Video Storytelling is the Future of Content Marketing

If you want to grab people’s attention don’t kick and scream, just tell a story. A powerful and influential piece of content is memorable and has meaning. Farrell (2014) states that 65% of people are visual learners and 90% of the information processed by our brains is visual. He continues, “People love visual content, and the more enriching the content, the deeper and more impactful the impression that your content will make” (Farrell, 2014). The significance of these statistics is that social media strategies should make sure they are executing to visually appeal to the audience. One way of doing so is through the use of video content.

visual learners

Trimble (2014) indicates, “By 2017, video will account for 69% of all consumer internet traffic”. Nielsen adds “64% of markers expect for video to dominate their strategies in the near future”. Two primary examples of the power and virality of videos are Old Spice’s “This is the Man Your Man Could Smell Like” and Chipotle’s “The Scarecrow”.  The Old Spice video was viewed over 50 million times, increased its Twitter following by 2700%, Facebook interaction by 800% and its brand website traffic by 300% growing sales by 107% over the course of a month. Chipotle’s video was viewed over 14 million times on YouTube contributing to a 23.7% revenue increase. Why were both of these campaigns so effective? Because they told a compelling story, Old Spice in a humorous tone and Chipotle by eliciting emotion.

When Old Spice body wash was introduced in 2003, the product faced many competitors and was losing ground. So Old Spice did their homework and discovered that 50% of body wash purchases were made by women. Their creative agency produced a humorous monologue using attractive talent to persuade women that Old Spice was the brand for their men. They took a typical, low involvement purchase and made it something to talk about. The campaign positively impacted the brand by making it the #1 body wash to purchase and told a visual story that no matter what your man is doing, you want him to smell like Old Spice. It is the smell for any and every occasion.

Chipotle took a more emotional appeal with their campaign’s overarching message to “Cultivate a Better World”. The brand wanted to distinguish itself from fast food restaurants by taking a stand toward creating a sustainable, healthy food future. With a deep message as such, the brand needed to tell a story that had real impact and even though the video stirred up a little controversy amongst the food processing industry, the sentiment was positive overall. The campaign intended to impact the brand positively by positioning itself as the better food choice that cares not only about its customers, but also the environment.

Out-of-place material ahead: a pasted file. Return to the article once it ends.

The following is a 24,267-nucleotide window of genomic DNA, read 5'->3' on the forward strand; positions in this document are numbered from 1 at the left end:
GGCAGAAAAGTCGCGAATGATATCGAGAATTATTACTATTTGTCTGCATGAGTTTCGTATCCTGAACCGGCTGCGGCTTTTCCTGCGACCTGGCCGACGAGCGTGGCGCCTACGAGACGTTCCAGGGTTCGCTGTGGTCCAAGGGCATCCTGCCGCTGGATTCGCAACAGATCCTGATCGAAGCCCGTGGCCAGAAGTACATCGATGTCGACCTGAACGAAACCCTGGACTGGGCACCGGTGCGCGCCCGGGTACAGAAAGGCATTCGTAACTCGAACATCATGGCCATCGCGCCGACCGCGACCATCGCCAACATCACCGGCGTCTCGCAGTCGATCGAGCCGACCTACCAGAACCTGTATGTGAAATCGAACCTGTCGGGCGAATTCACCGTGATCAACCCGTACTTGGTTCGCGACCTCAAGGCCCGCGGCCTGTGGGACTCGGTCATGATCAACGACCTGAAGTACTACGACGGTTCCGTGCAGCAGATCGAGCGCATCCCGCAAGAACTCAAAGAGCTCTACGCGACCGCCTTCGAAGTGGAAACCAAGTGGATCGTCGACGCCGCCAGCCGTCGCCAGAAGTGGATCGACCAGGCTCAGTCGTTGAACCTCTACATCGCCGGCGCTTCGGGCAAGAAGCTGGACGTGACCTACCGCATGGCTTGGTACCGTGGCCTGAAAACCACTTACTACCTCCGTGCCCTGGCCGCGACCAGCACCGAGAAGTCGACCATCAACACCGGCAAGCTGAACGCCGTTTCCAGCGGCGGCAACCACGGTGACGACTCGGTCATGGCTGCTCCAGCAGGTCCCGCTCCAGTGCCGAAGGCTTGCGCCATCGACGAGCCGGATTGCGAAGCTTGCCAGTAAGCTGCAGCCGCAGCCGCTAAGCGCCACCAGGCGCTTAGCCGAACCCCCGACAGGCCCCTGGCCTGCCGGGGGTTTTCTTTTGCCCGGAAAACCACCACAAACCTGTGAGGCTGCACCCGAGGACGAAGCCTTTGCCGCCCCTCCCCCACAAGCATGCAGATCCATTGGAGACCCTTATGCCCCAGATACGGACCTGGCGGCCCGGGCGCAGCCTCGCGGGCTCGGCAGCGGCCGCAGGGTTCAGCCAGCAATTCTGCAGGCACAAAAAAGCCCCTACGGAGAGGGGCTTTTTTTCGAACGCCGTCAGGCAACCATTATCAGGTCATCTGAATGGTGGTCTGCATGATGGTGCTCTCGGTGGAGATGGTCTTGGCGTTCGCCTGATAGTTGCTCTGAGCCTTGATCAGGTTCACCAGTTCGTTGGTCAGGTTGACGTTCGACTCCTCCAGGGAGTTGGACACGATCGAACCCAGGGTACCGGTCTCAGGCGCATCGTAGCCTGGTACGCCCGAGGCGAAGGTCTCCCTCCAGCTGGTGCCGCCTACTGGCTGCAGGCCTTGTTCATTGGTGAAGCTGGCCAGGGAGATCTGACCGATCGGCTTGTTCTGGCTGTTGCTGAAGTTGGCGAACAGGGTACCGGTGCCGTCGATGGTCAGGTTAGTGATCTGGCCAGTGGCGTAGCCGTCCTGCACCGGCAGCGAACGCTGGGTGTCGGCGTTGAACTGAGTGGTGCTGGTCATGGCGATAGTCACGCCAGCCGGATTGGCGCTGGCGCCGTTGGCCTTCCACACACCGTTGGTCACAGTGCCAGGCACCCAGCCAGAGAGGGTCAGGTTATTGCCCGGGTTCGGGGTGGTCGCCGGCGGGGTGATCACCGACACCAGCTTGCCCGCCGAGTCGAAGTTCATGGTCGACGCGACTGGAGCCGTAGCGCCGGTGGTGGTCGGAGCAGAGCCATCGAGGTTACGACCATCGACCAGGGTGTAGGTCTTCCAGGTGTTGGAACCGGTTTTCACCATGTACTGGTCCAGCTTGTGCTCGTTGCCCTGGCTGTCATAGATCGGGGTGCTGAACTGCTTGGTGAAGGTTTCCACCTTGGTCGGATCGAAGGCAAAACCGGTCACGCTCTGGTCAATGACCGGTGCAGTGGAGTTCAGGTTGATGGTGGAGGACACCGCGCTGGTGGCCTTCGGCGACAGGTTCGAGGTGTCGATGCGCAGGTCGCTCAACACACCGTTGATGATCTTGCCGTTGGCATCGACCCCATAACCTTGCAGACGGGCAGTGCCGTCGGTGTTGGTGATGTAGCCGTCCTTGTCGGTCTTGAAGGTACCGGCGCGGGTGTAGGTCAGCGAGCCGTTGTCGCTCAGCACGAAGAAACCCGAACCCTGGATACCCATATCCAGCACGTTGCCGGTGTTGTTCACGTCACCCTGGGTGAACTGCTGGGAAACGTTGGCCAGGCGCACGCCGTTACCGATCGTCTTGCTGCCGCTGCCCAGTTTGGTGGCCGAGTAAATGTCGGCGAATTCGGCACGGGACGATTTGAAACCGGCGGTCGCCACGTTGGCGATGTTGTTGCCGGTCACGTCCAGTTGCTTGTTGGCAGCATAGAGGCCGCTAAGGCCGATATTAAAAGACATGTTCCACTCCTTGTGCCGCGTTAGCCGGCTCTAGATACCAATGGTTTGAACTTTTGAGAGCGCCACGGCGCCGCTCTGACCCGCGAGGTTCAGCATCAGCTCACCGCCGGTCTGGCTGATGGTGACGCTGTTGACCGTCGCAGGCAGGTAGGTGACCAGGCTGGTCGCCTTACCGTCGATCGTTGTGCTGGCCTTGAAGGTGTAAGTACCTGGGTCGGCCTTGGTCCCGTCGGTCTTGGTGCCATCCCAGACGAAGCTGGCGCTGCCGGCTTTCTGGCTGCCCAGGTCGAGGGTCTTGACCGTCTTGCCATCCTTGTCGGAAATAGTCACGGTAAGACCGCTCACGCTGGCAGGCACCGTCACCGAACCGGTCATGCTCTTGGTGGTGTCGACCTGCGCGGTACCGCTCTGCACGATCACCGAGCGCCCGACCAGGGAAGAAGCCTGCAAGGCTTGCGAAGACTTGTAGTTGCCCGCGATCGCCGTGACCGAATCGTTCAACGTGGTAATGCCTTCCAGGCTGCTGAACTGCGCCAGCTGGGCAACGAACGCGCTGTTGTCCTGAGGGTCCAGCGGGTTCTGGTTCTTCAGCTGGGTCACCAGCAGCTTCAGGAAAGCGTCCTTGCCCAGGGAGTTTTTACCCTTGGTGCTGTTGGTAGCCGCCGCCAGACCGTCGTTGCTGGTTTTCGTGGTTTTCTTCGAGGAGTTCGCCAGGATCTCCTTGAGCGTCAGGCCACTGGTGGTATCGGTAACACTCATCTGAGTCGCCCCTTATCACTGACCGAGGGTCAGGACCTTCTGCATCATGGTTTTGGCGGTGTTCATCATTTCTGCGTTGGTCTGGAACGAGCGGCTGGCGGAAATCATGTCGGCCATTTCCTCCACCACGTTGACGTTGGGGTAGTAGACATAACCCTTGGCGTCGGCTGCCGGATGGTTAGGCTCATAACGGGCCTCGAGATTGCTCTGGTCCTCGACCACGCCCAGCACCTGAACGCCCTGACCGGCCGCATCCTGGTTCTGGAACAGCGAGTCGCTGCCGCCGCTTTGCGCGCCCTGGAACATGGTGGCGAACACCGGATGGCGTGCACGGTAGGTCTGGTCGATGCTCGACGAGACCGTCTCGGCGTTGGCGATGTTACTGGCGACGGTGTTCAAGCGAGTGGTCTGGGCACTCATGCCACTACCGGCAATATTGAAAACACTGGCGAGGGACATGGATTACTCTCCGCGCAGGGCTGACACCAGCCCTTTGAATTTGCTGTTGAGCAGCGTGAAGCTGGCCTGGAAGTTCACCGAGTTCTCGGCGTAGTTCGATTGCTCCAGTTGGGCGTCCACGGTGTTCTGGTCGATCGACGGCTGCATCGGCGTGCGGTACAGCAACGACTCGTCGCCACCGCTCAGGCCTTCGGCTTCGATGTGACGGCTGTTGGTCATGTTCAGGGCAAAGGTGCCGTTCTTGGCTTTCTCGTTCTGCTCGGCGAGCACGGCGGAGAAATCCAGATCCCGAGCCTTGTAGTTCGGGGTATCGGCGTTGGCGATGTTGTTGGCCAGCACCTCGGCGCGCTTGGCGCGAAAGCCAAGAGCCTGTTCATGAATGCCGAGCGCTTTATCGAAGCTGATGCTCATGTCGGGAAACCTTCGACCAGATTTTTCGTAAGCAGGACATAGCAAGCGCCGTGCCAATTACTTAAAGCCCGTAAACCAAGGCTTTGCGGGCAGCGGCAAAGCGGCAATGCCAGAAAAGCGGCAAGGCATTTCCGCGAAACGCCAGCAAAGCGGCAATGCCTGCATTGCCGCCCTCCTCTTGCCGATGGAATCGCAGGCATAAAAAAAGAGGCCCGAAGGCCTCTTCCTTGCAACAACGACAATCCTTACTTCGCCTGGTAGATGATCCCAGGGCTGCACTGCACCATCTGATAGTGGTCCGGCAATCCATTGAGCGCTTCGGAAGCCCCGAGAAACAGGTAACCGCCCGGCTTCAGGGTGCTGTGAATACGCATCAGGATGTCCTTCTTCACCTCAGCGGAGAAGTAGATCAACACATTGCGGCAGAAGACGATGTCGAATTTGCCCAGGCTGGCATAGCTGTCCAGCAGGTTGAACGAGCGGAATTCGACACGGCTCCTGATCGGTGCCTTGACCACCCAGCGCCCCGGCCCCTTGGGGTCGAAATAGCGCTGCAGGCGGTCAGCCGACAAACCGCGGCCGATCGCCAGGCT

Between the two, I think the more effective campaign was Old Spice. The brand took a creative approach to a not so creative product and I think the audience was more receptive to the humor as opposed to the emotion from Chipotle. In fact, my person opinion was that Chipotle’s somber tone was a little depressing and made me not want to eat anything produced from an animal. If Chipotle wants to stay in business, they should probably not dissuade people from eating.


Dancing with the Social Trends

Trends across social channels change frequently depending on current events, shows, movies, news or time of the year. Companies are looking for their products or services to be top of conversation which represents the strength of the brand, or the likelihood that the brand is being discussed. If users repeatedly talk about your brand, this is a sign of passion. The goal is for the sentiment and passion of the discussion to skew positive over neutral or negative. Lastly, reach is the overall range of influence.

So, what’s trending right now? Dancing with the Stars. Social Mention indicates that Dancing DWTSwith the Stars has a 53% strength, 4:1 sentiment, 29% passion, and 38% reach. This topic is talked about an average of every 20 seconds by 132 unique authors and the overall sentiment skews neutral. Delzio (2015) indicates that one of the more important metrics is total interactions as it is an indicator that the audience is engaging with the content whether they are liking, sharing or commenting. This is the digital version of spreading via word-of-mouth. On the contrary, companies are looking for ROI and whether or not social media efforts are impacting the bottom line. This is a continued strain on social media managers as actual sales conversions are difficult to track across the customer journey through email marketing, traditional print or broadcast media, website traffic, and social platforms. The closest companies can come is to “track how overall business revenues and profits correlate to increasing or decreasing social media efforts” (Delzio, 2015).

While this topic may be trending, according to @DWTS_News, the Dancing with the Stars Premiere TV ratings were actually low. This, of course, could be in comparison to the previous season which is understandable due to other highly watched programs such as The Voice, 2 Broke Girls, The Following, and Family Guy airing at the same time on other networks. It is also interesting that the strength in Dancing with the Stars changes every day which puts the pressure on the network to keep the topic relevant. In order to do so, I’d recommend utilizing the celebrity influencers to spread the word about the show and/or product custom behind-the-scenes content, beyond the episodes and live rehearsal videos, that viewers can only get on their channels. The show should also consider asking for user generated content so that the audience feels like a part of the show. Lastly, sweepstakes to view the show live or win private dance lessons would be an extra bonus to capture attention.